After an April Fools Day semi-hiatus, we’re back with a normal edition of your wonderings and my replies. We begin with a gentleman who seems somewhat confused by my last mailbag column.
In your last mailbag, you wrote: “As a general rule, I always trust government institutions to tell me and my fellow citizens the truth. Politicians and political bodies never ever allow the interests of industry leaders or monopolies to undermine what’s best for the public.”
Adam – are you 11 years old or really that naive? Governments act in the best interest of their citizens? I laughed out loud when I read your response. Ever heard of the tobacco industry? Or maybe the price of gas rings a bell, no – still nothing? Let’s see – the Iraq war? Just thought you could use an update concerning the world around you.
I suppose you never got down to the bottom of that column before writing; if you had – or if you’ve read any of my writing prior to Tuesday – I’m sure you’d have realized the joke.
But don’t worry; you’re not the only sarcasm-challenged reader out there (this means you, Fred C. in Montreal). Just thought you could use an update on the hockey journalism world around you.
Have any of the NHL’s GMs considered a conditional no-trade clause for players? It would essentially say if a player records X number of points, they can’t be traded; but if they fail to reach the target, they’re fair game.
As much as I enjoy watching the Leafs writhe in agony (go Habs!), I feel such a contract would have allowed them to be free of Darcy Tucker and Bryan McCabe. Those players would have nobody to blame but themselves for sucking their way out of their no-trade clause.
Chad, Shenandoah, Pa.
Finally, a Chad who makes some sense! I like this idea a lot, though I don’t know that very many agents – particularly the ones who have an honest sense of their clients’ abilities – will be overly thrilled by it. But your suggestion does show there are more creative ways to dole out NTCs, and I hope GMs follow your lead.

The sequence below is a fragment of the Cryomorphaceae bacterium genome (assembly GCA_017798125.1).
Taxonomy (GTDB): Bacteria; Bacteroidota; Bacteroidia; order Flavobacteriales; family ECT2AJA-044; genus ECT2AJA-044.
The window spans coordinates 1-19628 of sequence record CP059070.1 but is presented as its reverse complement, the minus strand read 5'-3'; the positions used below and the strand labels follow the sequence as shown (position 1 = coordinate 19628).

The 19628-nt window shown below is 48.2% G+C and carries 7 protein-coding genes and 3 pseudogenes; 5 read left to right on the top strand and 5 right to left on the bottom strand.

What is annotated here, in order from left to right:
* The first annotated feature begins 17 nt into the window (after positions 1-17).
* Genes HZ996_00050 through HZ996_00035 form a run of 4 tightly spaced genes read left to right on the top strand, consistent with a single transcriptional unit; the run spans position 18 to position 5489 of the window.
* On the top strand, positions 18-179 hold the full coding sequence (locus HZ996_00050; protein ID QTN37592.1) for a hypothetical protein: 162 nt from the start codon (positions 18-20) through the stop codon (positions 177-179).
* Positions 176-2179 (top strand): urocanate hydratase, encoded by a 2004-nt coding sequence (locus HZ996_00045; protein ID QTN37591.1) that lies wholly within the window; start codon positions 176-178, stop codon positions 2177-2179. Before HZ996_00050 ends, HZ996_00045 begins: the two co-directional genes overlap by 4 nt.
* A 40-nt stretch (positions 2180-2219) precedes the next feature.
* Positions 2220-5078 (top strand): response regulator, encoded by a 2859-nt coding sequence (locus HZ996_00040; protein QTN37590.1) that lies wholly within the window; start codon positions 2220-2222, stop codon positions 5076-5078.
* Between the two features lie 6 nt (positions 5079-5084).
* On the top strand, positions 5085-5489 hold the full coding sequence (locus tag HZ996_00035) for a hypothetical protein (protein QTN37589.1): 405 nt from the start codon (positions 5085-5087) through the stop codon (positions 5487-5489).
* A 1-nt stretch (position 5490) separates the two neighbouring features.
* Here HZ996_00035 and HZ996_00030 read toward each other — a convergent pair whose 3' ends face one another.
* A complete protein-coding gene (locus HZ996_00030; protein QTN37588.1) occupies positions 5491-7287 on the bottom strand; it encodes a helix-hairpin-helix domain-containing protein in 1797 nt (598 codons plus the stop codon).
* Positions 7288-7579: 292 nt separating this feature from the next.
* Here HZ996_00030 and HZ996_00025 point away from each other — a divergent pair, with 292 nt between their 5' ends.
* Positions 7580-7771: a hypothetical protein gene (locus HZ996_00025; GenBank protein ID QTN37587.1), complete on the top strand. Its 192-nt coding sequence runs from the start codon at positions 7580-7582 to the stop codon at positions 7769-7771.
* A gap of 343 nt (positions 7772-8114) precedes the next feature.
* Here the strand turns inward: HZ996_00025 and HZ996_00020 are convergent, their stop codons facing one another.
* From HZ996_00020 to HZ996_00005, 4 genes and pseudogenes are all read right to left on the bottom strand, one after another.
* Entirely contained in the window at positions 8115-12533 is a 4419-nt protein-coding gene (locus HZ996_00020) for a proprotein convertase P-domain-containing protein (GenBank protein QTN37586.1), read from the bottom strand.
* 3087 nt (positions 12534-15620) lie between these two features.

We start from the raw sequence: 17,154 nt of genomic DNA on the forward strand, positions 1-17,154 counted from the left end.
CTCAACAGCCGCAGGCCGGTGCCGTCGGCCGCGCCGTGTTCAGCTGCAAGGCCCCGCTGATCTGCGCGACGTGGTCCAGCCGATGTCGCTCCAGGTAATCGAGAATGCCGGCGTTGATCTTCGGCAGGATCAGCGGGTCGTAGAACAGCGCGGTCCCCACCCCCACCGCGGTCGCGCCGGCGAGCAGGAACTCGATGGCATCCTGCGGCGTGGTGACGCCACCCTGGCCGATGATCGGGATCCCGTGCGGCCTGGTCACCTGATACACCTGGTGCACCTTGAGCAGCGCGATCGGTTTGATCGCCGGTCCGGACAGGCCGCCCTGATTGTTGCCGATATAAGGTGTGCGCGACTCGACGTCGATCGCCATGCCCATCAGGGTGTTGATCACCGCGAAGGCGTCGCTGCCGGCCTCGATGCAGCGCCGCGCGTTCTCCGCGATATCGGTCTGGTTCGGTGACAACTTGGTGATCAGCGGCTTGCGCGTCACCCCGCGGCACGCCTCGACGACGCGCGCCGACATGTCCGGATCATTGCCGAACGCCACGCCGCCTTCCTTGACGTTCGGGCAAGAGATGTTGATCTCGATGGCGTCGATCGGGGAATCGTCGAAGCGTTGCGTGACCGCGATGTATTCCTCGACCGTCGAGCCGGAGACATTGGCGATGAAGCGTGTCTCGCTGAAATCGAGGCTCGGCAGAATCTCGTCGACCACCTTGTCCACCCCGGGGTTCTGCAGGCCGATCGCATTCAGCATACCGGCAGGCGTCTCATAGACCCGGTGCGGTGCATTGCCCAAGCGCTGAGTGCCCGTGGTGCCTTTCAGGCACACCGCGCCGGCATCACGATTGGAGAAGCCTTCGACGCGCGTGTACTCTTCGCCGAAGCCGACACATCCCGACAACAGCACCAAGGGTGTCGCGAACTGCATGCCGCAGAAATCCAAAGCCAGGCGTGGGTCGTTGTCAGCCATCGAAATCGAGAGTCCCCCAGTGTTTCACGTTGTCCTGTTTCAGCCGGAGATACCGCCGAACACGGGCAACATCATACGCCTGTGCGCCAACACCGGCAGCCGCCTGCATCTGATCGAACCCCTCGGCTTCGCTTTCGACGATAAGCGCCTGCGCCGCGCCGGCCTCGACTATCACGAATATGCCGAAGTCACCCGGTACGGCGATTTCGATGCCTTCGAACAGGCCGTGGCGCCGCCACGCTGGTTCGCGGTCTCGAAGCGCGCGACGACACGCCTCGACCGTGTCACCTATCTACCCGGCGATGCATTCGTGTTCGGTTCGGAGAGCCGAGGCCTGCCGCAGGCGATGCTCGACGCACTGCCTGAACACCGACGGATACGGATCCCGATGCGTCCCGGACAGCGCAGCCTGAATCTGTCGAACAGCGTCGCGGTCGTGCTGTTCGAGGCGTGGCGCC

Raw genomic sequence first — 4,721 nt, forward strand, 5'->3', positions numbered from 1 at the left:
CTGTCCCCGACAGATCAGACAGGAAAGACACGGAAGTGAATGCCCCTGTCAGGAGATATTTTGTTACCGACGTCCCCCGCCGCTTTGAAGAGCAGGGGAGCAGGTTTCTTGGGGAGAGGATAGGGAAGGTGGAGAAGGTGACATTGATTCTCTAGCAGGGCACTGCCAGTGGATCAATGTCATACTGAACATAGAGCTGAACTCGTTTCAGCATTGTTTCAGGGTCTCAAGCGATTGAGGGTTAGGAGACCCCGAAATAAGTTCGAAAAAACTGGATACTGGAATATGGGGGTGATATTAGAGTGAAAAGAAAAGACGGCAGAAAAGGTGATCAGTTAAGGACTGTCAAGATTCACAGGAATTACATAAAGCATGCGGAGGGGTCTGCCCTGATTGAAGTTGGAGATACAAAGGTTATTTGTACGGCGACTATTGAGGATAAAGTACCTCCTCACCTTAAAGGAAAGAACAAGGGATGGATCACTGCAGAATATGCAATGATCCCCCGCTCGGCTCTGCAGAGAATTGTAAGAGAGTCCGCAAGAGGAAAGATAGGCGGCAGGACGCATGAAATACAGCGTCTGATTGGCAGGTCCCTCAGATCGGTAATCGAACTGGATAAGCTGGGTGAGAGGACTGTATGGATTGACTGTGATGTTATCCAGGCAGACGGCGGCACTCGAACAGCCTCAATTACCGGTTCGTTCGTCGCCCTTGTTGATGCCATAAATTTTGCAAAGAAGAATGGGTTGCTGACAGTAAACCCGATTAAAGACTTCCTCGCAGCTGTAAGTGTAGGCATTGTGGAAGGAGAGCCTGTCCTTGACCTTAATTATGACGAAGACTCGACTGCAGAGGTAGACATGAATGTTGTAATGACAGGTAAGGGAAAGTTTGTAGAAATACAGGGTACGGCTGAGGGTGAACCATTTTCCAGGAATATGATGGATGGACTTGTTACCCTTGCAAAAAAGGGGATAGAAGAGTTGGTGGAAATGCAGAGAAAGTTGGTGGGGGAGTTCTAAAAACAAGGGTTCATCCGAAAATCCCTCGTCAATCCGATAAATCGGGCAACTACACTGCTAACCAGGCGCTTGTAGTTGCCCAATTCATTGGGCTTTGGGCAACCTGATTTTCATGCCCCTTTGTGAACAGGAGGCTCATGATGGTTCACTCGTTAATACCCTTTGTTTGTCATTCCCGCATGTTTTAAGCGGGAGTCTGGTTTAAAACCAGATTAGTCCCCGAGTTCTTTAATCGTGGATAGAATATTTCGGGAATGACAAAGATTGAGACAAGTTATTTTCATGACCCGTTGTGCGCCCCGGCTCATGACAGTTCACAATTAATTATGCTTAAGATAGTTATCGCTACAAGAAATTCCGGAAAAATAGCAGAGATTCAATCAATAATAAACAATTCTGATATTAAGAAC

If they can’t – or won’t – the league ought to ban them altogether during the next collective bargaining agreement. (The NTCs, not the GMs – don’t want another angry email from Chad in Edmonton.)
Just wondering which of the Mike Lange-isms you think will win the NCAA-style tournament I’m running on my blog, Going Five Hole.
Sean Leahy, North Babylon, N.Y.
Hilarious stuff, especially for a longtime Lange fan like me. I’m torn between “Look out Loretta,” “He doesn’t know whether to cry or wind his watch,” and “She wants to sell my monkey!”
I think I’m going with selling the monkey, because there are some non-sports interpretations of that line that make me giggle uncontrollably. Thanks for the laughs.
Is Sidney Crosby the best player of all-time? Judging by how the hockey media portrays him, he is.
I’m sick of this Crosby propaganda. If the NHL wants to attract more American fans they need to promote all of its stars, not just one, who is injury prone. What do you think?
Jeff Evkovich, Welland, Ont.
I’ve written earlier this year about the need for the league to push more players than just Crosby, but I don’t harbor any ill will towards Sidney because of the hype that follows him everywhere he goes.
I don’t know you can say he’s injury-prone at this point in his career, but there’s no doubt his lengthy absence this season should’ve served as a warning shot across the bow of the league’s marketing ship.
Judging by the mania currently surrounding Alex Ovechkin and the Capitals’ chase for a playoff berth, it’s clear hockey fans are happy to spread the adulation around. The challenge for the NHL is to extend the spotlight past those two young stars, and into every corner of the league.
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